With my tracking # came more intel. "The first plot shows the standard on-axis and 45° off-axis response with the recommended 1.8Ω resistor on the AMT to get you started. That's the voicing we prefer and used at the Warsaw show. But it's of course room and listener dependent. The second plot shows the lowest and highest on-axis setting with a 1Ω vs 5.6Ω resistive value. Also find a photo of the review pair. Since we're still awaiting our painted cabs, what's on the way to you is a beautiful satin Ash pair. There's something very peculiar about dipole propagation of high frequencies. Even though the measurements don't suggest it, there's definitely no sonic imbalance but a cornucopia of detail and information coming off the AMT even with a higher attenuation value. Two resistor values come standard to give two different tunings. Our optional precision kit which we shipped you as well holds a total of six values of copper-nickel Mundorf resistors and costs an extra €140."
As shown next, IQ's Wilson-reminiscent resistive tuning pre-wires to jumpers. Those—duh!—go into the upper speaker terminals on the rear labeled 'resistor'. There's no soldering, de-soldering or screw terminal involved. Qualio went convenient bananas instead. Also included are port bungs to seal the bass loading. For protection, the Plexi baffles ship disassembled. They terminate in an XLR which plugs into the bass bin's top. Since any XLR will only seat one way, correct polarity is guaranteed. Four hex bolts then affix the baffle via two steel braces and the included hex key.
Even granny could do it. My review pair's only non-standard item would be its aluminium baffle braces. Qualio were still waiting on their thicker far more rigid steel parts. And the packaging materials weren't final yet. That simply seemed poor reason to postpone this assignment. So my injection of speaker IQ was incoming. It'd be merely temporary of course; but I'd feel really smart for a few weeks to make up. Hey, some of us need all the help we can get.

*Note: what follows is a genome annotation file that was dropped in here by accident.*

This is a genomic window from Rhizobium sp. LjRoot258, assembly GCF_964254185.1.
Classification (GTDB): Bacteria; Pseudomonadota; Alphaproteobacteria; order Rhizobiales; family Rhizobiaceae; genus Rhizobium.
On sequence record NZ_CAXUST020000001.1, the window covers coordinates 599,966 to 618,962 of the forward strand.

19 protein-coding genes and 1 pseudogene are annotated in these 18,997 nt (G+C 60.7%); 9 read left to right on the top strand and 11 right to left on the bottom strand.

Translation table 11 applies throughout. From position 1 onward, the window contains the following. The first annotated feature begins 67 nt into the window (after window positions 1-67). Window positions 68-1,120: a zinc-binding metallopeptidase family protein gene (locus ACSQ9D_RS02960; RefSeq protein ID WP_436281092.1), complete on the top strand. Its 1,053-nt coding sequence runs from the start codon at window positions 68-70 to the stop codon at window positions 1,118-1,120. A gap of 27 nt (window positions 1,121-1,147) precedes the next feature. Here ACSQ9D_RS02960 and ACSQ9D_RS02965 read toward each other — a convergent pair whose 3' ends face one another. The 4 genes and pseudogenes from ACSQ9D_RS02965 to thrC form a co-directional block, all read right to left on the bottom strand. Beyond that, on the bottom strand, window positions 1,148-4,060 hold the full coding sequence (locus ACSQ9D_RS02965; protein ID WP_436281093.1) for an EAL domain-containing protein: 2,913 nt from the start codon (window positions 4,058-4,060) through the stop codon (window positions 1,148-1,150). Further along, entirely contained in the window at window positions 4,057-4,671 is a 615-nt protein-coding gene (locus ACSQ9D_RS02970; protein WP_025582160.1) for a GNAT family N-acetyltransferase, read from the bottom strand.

"We fine-tuned the IQ with the best components for the job, looking for the greatest performance without going to the moon on price. So we put all Mundorf EVO/EVO-oil parts on the Satori midrange and AMT. The woofer sees electrolytic caps and Jantzen copper air coils. During listening tests we found a wax ribbon coil for the midrange that's a really amazing performer. It provides plenty of body yet keeps the vocal range precise and natural. All internal wiring is copper litz which we selected from many other cable options."
"After listening to the character of several different speaker terminals, we knew that we wanted WBT. However, theirs protrude a lot beyond the main enclosure. I wanted one last upgrade for transport safety and convenience. We designed and already ordered a special terminal plate so the posts don't protrude beyond the back of the case. Now there's no risk of damage when setting up the speakers or unpacking them. These plates are thermo-formed 7mm ABS so sturdy as a tank. We get the safety and convenience of popular off-the-shelf brass terminals plus the high-end design and sound we wanted." It's true. Budget speakers invariably use concave plastic bays while upscale speakers bolt upscale terminals directly to the enclosure or onto a shiny metal dress plate. Either way they stick out like a thumbs up; or occasionally sore thumb. Eliminating common risks particularly with direct sales is the smart play since many overworked delivery drivers may not bring their A game late in a day. I've seen heavier bigger boxes pushed corner first off a lift gate. I've seen others unceremoniously dragged along gravel because of a flat dolly tire. Add miserable weather to create a rush. Where Big Shipping Corp don't do overtime pay, laziness, exhaustion or a foul mood all know Mistress Mishap. Planning ahead to keep her on vacation and not at your door is good practice.
More good practice on my end this time was moving in Kinki's 250-watt EX-B7 monos. They replaced a 25wpc Enleum AMP-23R dwarf which usually serves 93dB sound|kaos monitors to perfection. I also bypassed the 80Hz/4th-order active icOn crossover to extricate the usual 2×15" sound|kaos sub from the residential equation. Most IQ shoppers won't even think sub much less add one. I'd thus review the Polish visitors full range. Should 30Hz deliver as promised, bolting on an extra ten cycles to 20Hz would be mostly Quixotic for music not movies. Of course that's not why I use a cardioid sub in the first place. Extra reach is just a fringe benefit. But that's a story I told elsewhere already many times. We needn't regurgitate it here.
Time to set up.
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